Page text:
The British blockchain industry is being encouraged to reject the UK’s adoption of EU law regulating cryptoassets as part of a bid to strengthen the country’s tech industry post-Brexit, dubbed Techxit.
The law in question, 5th EU Anti-Money Laundering Directive (5AMLD), is meant to be adopted into UK law later this year. Although it is primarily focused on combating money laundering, it includes significant new restrictions on cryptocurrencies.
This includes making cryptocurrencies and their exchanges subject to the same regulations as traditional financial institutions and requiring providers of exchanges and wallets to register with their country’s financial authority.
Most controversial, however, is giving financial intelligence units the legal mandate to acquire the names and addresses of owners of cryptocurrency – taking away the anonymity that is highly prized by many users.
5AMLD and Brexit: the future of British blockchain regulation
But with Brexit on the horizon, 5AMLD’s transposition into the UK’s law remains unclear. And campaigners are arguing that rejecting it will give the UK a competitive international edge in the emerging blockchain industry at a time when the country is looking to tech to provide economic buoyancy.
At present the Financial Conduct Authority (FCA) is holding a consultation period on its Guidance on Cryptoassets publication, which explores options for how the UK should regulate cryptocurrency.
The British blockchain industry has been urged to use this consultation period to object to the implementation of 5AMLD in the country and call for a supportive approach that will allow the industry to advance in the UK.
Techxit: the bid for a “tech-focussed Brexit”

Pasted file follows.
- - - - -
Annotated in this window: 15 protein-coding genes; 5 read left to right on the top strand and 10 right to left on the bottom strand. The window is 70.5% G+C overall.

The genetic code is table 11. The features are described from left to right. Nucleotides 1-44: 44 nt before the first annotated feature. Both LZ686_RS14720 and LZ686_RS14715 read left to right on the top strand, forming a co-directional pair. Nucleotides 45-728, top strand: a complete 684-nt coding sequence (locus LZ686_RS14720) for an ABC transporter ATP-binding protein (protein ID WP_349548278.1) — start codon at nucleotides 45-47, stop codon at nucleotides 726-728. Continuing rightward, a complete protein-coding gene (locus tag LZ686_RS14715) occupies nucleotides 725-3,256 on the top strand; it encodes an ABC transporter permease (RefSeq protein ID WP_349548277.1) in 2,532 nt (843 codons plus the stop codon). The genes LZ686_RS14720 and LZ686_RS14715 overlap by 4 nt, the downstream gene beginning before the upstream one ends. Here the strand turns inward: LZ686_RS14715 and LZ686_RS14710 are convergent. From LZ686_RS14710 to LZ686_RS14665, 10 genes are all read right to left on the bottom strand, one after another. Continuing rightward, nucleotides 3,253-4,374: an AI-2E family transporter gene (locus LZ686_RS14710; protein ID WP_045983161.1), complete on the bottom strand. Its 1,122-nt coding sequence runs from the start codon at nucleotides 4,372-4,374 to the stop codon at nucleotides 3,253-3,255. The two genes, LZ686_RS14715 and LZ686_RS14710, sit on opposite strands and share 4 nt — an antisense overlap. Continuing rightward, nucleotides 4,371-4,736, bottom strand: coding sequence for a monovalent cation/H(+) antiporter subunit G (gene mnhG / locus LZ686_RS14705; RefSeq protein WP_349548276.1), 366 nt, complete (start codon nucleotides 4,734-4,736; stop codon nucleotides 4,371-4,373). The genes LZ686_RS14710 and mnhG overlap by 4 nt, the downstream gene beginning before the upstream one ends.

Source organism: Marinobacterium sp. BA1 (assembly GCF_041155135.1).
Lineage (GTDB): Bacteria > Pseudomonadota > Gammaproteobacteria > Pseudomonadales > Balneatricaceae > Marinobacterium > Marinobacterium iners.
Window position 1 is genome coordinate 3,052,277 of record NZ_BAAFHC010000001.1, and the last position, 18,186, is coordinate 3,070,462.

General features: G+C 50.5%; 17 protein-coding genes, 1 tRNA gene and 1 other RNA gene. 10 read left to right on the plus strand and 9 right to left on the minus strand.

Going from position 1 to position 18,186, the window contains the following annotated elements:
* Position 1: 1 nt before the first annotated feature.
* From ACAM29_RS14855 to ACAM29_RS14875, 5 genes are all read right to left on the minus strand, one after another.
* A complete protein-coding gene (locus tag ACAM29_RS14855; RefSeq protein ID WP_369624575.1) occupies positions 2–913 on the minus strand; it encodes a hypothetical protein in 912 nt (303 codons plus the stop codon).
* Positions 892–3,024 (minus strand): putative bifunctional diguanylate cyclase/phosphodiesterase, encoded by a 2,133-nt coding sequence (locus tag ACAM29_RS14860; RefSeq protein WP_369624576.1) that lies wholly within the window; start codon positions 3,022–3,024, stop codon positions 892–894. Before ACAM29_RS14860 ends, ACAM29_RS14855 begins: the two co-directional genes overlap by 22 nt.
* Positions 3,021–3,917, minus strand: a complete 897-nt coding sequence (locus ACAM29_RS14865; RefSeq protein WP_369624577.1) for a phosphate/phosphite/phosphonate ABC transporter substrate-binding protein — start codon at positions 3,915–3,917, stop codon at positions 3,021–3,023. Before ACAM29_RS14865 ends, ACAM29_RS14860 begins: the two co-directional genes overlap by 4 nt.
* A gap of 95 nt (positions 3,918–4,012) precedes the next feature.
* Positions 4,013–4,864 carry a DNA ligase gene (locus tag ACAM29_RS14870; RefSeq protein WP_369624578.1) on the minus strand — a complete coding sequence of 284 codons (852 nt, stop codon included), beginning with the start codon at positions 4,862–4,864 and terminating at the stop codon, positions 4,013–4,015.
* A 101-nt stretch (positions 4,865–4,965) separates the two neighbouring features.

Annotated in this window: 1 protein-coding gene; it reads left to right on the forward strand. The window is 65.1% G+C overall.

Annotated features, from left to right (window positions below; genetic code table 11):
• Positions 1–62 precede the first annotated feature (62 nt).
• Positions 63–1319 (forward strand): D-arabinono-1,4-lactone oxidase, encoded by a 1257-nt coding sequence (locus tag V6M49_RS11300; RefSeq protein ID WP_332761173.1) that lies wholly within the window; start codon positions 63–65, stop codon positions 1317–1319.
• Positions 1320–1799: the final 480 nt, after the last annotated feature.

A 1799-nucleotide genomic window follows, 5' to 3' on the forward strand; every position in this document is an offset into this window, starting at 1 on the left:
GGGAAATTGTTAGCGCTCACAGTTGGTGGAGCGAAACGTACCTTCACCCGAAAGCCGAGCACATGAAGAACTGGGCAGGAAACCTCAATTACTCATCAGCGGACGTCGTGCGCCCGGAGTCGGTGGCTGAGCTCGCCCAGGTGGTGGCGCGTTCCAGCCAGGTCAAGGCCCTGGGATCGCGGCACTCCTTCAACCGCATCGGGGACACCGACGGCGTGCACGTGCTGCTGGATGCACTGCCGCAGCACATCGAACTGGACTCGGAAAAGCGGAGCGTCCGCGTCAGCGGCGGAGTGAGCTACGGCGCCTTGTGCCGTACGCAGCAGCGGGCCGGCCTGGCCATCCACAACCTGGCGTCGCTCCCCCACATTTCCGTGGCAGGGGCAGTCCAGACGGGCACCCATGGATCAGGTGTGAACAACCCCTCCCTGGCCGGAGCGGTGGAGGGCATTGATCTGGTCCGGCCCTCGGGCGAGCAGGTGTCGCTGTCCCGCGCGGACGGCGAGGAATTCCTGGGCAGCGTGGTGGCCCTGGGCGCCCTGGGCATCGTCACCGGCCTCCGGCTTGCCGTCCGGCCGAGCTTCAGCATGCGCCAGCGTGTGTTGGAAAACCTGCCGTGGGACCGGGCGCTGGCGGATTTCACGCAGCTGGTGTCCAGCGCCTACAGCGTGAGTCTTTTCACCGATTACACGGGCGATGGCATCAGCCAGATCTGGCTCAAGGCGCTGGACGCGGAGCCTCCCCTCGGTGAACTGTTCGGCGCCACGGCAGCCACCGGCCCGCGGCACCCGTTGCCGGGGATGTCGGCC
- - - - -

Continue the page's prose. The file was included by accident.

As part of this The New Athens & Associates, the organisation behind London-based blockchain tech accelerator The Assembly, has circulated a template letter to members of the British blockchain industry designed to be sent to the FCA.
It calls for the pursuit of a “tech-focussed Brexit”, which it dubs Techxit, arguing EU law is too “harsh”.
The letter argues implementing 5AMLD would “stifle tech innovation with onerous legislation”, “depress an emerging fintech industry” and “drive blockchain industry participants away from a currently friendly regulatory environment in Britain”.
“As a representative of the blockchain industry I am filled with confidence that the FCA has expressed none of the pre-emptive regulatory hostility to the blockchain and cryptocurrencies that both the SEC in the United States and ongoing EU legislation have expressed,” the letter states.
“Leaving the EU, Britain needs to make use of its reasserted sovereignty to differentiate itself economically from its neighbours and encourage growth. As both those neighbours have proven unfriendly regulatory environments, Britain’s 3rd way must be to encourage the £100bn+ blockchain industry to see Britain’s as a jurisdiction fostering its growth.”
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The FCA consultation period will run until 5th April 2019.